Your subject lines must be timely, especially if you are a B2B marketer. Make sure you are aware of your prospects’ buying cycle. Your pitch could be perfect and yet fall on deaf ears for not being timely.
A good follow mail subject line should be creating a sense of urgency. It should encourage your recipients to open your messages immediately.
Your email’s subject lines also need to be adapted to the types of devices on which your recipients will read your messages. Some will read them from the comfort of their home's desktop computer; others may read them on their very own smartphones on a subway. Needless to say, a great email subject line should work wonders regardless of where your recipients maybe when reading the messages.
QUESTIONS TO ASK BEFORE DIVING IN
Let’s now look at a few questions you may want to ask yourself before crafting your follow mail subject lines:
What value are you offering?
Who are you offering it to?
Why are you doing so (for more open rates, reply rates, or conversion rates)?
Do you have any mutual connection with your recipients?
How familiar are your company/products/services to your recipients?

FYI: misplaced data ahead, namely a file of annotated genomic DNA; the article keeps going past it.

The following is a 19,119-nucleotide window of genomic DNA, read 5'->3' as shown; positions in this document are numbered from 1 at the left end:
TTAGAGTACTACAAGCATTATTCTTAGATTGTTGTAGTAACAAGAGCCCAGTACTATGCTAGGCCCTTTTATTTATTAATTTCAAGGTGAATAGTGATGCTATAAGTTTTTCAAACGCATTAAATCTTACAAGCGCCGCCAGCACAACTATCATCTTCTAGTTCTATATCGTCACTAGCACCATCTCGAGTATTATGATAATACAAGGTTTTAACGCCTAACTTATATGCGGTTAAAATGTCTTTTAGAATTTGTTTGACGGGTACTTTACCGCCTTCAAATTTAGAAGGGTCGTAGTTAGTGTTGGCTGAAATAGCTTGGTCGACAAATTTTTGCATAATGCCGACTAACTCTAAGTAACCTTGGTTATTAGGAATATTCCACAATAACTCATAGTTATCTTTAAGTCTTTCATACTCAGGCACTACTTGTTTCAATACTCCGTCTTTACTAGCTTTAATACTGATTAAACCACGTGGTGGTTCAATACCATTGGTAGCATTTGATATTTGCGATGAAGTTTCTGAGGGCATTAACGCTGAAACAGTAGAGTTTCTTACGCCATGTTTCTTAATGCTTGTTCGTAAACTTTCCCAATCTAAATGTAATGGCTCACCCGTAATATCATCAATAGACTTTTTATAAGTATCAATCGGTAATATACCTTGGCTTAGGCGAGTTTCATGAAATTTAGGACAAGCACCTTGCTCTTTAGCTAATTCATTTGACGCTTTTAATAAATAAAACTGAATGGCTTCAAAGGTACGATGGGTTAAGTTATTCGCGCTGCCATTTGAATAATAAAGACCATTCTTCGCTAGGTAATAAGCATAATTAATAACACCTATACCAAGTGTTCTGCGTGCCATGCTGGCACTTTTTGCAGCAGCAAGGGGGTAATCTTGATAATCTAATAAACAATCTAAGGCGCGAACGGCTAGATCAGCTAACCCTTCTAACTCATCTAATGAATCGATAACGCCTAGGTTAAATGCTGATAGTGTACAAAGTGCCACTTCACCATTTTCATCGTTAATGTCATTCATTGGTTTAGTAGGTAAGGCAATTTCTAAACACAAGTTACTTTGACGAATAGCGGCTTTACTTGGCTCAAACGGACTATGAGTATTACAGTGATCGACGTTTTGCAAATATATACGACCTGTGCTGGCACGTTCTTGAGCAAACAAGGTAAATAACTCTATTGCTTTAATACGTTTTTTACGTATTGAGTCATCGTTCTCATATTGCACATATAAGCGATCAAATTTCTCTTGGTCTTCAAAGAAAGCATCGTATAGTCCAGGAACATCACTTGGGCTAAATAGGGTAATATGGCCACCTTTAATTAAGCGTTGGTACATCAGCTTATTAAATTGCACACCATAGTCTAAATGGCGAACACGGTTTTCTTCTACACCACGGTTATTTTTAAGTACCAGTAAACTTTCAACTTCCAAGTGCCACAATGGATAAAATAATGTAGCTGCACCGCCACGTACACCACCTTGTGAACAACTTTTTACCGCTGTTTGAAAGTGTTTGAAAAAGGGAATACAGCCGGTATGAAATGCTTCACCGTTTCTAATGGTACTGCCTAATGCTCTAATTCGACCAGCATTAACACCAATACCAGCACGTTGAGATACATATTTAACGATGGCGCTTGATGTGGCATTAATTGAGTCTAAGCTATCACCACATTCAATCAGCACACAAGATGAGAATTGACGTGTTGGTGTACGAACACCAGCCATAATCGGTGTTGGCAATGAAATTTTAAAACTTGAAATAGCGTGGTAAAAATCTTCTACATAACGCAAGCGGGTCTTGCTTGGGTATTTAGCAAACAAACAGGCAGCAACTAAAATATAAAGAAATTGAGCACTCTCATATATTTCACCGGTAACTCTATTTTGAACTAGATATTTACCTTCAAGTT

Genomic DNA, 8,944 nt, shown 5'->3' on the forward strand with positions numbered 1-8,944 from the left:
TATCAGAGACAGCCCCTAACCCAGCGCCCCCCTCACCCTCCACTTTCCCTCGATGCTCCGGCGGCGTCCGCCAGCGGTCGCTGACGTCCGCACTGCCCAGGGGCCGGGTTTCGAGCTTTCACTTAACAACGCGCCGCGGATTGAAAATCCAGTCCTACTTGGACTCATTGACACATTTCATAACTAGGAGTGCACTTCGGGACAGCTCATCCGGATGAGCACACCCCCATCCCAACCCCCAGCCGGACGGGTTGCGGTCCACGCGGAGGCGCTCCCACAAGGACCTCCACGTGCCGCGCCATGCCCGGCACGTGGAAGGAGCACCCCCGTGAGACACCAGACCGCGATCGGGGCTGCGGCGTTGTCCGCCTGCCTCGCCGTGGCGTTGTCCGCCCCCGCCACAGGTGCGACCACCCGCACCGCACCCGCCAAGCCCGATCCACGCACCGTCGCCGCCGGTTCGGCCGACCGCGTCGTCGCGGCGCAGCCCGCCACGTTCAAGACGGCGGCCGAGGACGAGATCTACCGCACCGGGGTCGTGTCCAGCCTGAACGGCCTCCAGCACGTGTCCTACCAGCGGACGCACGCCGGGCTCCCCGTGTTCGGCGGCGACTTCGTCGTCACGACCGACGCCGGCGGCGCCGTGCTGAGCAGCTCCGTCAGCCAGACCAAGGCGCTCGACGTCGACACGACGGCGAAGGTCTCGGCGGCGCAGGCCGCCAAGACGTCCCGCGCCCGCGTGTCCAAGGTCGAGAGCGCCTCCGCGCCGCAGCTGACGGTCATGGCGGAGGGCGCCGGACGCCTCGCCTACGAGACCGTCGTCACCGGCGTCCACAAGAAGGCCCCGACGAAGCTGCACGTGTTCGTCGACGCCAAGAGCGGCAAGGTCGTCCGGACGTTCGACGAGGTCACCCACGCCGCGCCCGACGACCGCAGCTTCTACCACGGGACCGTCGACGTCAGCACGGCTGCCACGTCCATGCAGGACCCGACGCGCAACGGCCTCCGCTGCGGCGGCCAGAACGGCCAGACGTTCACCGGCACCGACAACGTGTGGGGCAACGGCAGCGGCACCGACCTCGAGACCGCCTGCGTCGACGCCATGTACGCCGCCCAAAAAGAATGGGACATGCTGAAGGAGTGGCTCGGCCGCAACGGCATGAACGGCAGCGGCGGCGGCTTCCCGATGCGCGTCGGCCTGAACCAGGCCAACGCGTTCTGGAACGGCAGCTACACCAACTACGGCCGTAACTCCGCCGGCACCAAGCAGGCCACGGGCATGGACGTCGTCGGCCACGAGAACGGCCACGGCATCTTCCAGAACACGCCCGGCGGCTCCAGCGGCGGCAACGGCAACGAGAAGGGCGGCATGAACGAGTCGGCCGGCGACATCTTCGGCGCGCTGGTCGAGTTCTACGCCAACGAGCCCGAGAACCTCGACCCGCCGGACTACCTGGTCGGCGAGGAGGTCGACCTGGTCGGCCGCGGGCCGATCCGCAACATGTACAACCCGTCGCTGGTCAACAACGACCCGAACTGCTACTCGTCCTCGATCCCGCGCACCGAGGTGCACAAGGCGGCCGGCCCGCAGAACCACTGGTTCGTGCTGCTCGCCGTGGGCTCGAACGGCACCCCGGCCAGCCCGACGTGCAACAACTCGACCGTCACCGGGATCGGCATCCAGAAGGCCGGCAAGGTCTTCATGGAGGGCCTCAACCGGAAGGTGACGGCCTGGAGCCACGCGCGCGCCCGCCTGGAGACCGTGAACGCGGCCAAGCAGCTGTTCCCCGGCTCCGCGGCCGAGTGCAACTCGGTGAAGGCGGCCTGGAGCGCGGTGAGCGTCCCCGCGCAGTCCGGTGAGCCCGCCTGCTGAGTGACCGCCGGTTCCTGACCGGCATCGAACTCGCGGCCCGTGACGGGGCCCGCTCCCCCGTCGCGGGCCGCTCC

What kind of subject lines do the sales emails you delete usually have?
How do you plan to monitor and evaluate the success of your subject lines?
SOME GOOD FOLLOW UP EMAIL SUBJECT LINE SAMPLES
Some of the templates that you may seek to follow while articulating your subject lines are:
1. “Let’s talk about [topic/idea]!”
Why it works: It sparks curiosity. Who doesn't enjoy discussing their favorite subjects? That is what makes this subject line so enticing.
2. “A [better/smarter/faster] way to [reach a specific goal]”
Why it works: It identifies the recipient’s most pressing business pain points. It presents you as a giver – a bringer of solutions!
3. “Can I help you with [reaching a specific goal]?”
Why it works: It illustrates how you understand their ongoing situation and at the same time do not make any overt assumption about them needing you to solve it.
4. “Quick question regarding [project]”
Why it works: You are addressing your recipient, an expert who holds the answer to a key question. This makes them feel good.
5. “Hey [name], check this out.”
Why it works: It uses a familiar tone. Your readers will feel this strong urge to open the mail expecting to see someone they know.
6. “[Name], looking forward to seeing you at [event]!”
Why it works: This works magic when you know your prospect will be attending an event. It emphasizes the key purpose of events- that is, networking.
7. “Where do I even start?”
Why it works: It is abstract and vague. It piques your readers’ interests by making them want to find out more – by opening the email. But remember: the first line of your email should be much more specific.
8. “Are you ready to overcome [specific challenge]?”
Why it works: It depicts how you have done your share of research to make an informed guess of their pain points. You bet that they need the solution.
9. "Hey! Our [product/service] has your name all over it."